Iterative Waterfall Model in SDLC
What is Iterative Waterfall Model in SDLC?
Iterative Waterfall is basically a replacement of Classical Waterfall Model.
Classical Waterfall Model is hard to use, so Iterative Waterfall Model is introduced after making certain necessary changes in the Classical Model. It’s basically identical to the classical waterfall approach, with a few tweaks to improve software development productivity.
The fundamental distinction between the iterative waterfall model and the classical waterfall model is that the iterative waterfall model provides feedback pathways from each step to the phases before it.
Phases of Iterative Waterfall Model
The iterative waterfall model is a software development approach that combines elements of both the waterfall model and iterative development. In this model, the software development process is divided into a series of iterations, or cycles, each of which involves the following phases:
In this phase, the project team determines the goals and objectives for the current iteration, and develops a plan for achieving them.
In this phase, the project team gathers and analyses requirements for the current iteration.
In this phase, the project team designs the solution for the current iteration.
In this phase, the project team builds and tests the solution for the current iteration.
In this phase, the project team tests the solution to ensure that it meets the requirements and functions as intended.
In this phase, the solution is deployed to the production environment.
In this phase, the project team provides ongoing support and maintenance for the solution.
Advantages of Iterative Waterfall Model
There are several advantages to using the Iterative Waterfall Model in software development:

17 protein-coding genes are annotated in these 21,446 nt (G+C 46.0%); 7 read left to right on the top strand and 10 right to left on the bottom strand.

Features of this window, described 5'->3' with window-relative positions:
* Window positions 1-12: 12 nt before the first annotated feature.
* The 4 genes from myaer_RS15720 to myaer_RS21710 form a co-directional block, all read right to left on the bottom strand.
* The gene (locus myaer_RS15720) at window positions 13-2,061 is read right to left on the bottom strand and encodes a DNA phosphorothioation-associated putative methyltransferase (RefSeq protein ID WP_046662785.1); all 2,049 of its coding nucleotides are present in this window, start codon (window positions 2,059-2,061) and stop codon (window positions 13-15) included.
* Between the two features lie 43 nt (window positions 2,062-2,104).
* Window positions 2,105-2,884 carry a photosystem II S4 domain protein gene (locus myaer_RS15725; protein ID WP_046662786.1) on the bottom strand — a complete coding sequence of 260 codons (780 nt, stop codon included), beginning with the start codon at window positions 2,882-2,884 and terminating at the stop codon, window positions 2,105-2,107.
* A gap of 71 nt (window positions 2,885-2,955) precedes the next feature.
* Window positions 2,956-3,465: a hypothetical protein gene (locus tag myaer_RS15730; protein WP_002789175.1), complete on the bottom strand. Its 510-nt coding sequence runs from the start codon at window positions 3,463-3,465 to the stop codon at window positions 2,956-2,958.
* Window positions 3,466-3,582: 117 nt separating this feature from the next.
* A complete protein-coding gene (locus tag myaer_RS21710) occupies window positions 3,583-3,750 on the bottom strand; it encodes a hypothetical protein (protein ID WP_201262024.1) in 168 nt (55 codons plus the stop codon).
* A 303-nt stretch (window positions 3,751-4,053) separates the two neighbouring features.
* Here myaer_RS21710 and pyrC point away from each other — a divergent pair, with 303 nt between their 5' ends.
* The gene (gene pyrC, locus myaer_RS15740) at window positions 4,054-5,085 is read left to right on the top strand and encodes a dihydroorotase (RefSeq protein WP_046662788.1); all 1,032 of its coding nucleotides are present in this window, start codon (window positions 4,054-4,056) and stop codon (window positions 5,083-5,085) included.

It is easy to understand and implement, making it a good choice for small projects or teams that are new to software development.
- The iterative nature of the model allows for changes and adjustments to be made as the project progresses, which can be beneficial in addressing unexpected issues or requirements.
- The clear separation of phases allows for better planning and management of the project, as each phase has specific goals and deliverables.
- The Waterfall Model can be a good choice for projects with well-defined and unchanging requirements, as it allows for a more structured and predictable development process.
- It can be easier to get stakeholder buy-in and approval at each phase of the project, as the deliverables are clearly defined and progress can be easily tracked.
Disadvantages of Iterative Waterfall Model
The Iterative Waterfall model, like the traditional Waterfall model, has a number of disadvantages that can make it less suitable for some projects. Some of the main disadvantages of the Iterative Waterfall model are:
2- Lack of Customer involvement
3- Risk of Failure
4- Poor Communication
5- High Costs
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